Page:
Transport associations and drivers from various states in India have taken to the streets to protest against the recently enacted hit-and-run law in Maharashtra. The law, which imposes a hefty 7-10-year prison sentence on errant drivers, has triggered widespread demonstrations, causing inconvenience to the public.
The protests, notably in Nagpur and Madhya Pradesh, saw private bus and truck drivers enforcing a ‘chakka jam’ (traffic jam), disrupting normalcy and leading to long queues at petrol pumps.
Gyansingh Yadav, a cab driver, expressed his concerns, saying, “We are not against any government or law, but I feel some amendments should be made, especially about the penal provisions against drivers. The new law attracts a 10-year prison term for errant drivers. I feel it should be reduced to 1-2 years.”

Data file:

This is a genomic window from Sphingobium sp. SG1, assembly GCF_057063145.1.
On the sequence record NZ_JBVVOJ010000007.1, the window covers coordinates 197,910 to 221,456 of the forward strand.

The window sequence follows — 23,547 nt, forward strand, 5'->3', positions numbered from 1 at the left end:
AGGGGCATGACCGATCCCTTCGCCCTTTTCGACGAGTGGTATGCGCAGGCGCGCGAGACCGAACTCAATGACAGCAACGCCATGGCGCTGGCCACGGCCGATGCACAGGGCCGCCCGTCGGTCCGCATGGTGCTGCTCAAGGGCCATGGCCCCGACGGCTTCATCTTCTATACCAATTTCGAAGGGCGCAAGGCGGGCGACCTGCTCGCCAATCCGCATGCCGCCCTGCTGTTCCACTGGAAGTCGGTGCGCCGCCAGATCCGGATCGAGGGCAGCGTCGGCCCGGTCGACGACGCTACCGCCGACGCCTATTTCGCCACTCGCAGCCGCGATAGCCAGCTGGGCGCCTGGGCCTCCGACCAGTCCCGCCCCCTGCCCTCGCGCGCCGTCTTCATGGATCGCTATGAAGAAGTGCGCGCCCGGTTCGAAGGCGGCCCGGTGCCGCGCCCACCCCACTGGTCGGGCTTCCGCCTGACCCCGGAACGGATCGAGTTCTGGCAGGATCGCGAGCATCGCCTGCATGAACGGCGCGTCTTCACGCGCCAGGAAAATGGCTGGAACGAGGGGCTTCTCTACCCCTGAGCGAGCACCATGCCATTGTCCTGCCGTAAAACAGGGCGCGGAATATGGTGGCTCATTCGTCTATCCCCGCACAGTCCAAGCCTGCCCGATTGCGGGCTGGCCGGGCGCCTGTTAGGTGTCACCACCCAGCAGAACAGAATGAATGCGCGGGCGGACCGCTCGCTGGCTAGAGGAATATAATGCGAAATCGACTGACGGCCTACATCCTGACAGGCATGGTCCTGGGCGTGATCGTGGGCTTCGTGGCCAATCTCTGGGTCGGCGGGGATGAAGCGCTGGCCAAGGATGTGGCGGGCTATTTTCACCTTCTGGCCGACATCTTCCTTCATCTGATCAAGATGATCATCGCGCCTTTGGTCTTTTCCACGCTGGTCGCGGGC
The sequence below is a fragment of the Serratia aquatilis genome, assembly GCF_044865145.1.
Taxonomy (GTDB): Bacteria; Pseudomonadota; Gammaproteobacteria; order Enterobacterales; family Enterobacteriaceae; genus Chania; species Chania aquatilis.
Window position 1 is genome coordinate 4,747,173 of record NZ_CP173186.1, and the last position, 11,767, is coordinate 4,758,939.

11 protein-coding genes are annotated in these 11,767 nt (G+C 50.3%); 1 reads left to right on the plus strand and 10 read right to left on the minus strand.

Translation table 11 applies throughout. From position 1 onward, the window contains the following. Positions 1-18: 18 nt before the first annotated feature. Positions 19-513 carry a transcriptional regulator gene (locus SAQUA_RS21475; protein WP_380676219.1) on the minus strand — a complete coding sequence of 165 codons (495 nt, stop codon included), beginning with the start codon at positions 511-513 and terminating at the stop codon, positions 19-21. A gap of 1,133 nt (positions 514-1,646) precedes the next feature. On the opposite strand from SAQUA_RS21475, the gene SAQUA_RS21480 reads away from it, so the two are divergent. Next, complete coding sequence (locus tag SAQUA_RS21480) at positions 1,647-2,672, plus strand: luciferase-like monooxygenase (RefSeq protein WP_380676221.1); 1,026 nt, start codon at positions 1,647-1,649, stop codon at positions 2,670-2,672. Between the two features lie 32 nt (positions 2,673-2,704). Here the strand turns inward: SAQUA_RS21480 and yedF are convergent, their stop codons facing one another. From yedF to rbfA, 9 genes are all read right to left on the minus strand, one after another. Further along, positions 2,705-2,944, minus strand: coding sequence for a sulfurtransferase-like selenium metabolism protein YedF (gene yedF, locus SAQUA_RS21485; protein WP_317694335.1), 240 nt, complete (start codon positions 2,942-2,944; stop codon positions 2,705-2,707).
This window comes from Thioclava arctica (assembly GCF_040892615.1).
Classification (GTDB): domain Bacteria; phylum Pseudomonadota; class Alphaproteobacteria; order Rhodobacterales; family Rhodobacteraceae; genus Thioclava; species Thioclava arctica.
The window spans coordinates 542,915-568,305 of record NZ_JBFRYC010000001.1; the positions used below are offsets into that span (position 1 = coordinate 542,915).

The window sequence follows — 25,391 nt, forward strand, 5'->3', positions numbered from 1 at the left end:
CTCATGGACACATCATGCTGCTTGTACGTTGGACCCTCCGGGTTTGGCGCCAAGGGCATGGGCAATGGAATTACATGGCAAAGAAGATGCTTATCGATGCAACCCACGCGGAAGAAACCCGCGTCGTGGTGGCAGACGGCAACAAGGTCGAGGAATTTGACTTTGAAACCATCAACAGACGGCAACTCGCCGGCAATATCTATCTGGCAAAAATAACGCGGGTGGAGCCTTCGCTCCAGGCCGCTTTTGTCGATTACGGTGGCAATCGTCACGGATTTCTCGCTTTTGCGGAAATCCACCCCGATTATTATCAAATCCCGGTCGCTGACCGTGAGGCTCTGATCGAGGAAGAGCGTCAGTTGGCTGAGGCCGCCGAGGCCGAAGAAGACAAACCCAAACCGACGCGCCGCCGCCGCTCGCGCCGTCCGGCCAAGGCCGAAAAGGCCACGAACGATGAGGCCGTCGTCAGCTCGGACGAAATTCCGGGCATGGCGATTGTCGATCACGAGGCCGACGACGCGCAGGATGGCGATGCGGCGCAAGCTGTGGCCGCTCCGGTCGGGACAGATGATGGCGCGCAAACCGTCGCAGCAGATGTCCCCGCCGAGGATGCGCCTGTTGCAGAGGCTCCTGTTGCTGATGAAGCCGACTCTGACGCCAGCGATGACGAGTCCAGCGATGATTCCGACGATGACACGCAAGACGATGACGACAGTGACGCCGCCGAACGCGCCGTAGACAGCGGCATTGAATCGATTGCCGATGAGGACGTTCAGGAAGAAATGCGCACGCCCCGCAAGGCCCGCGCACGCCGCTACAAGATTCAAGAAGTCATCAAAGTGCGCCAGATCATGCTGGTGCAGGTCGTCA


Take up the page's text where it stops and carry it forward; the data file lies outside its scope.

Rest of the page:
Similar sentiments were echoed in Raipur, Chhattisgarh, where bus drivers staged a demonstration, leaving buses grounded and affecting around 1,000 buses across the state.
One protesting bus driver stated, “We are poor people. Penal action should be taken against the owners of our vehicles. This law is unfair on us, and we’ll continue to be on strike till our demands are met.”
The contentious law, known as the Bharatiya Nyay Sanhita (BNS), replaced the Indian Penal Code, increasing the penalties for drivers causing serious road accidents by negligent driving and fleeing the scene without informing authorities. Under the BNS, drivers can now face up to 10 years in prison or a fine of Rs7 lakh, whereas the earlier punishment under the IPC was two years.
Private transport operators argue that the law discourages drivers and may expose them to potential mob violence when attempting to transport the injured to hospitals. They are calling for a repeal of the law, expressing concerns about its potential for unjust punishments.
(with ANI inputs)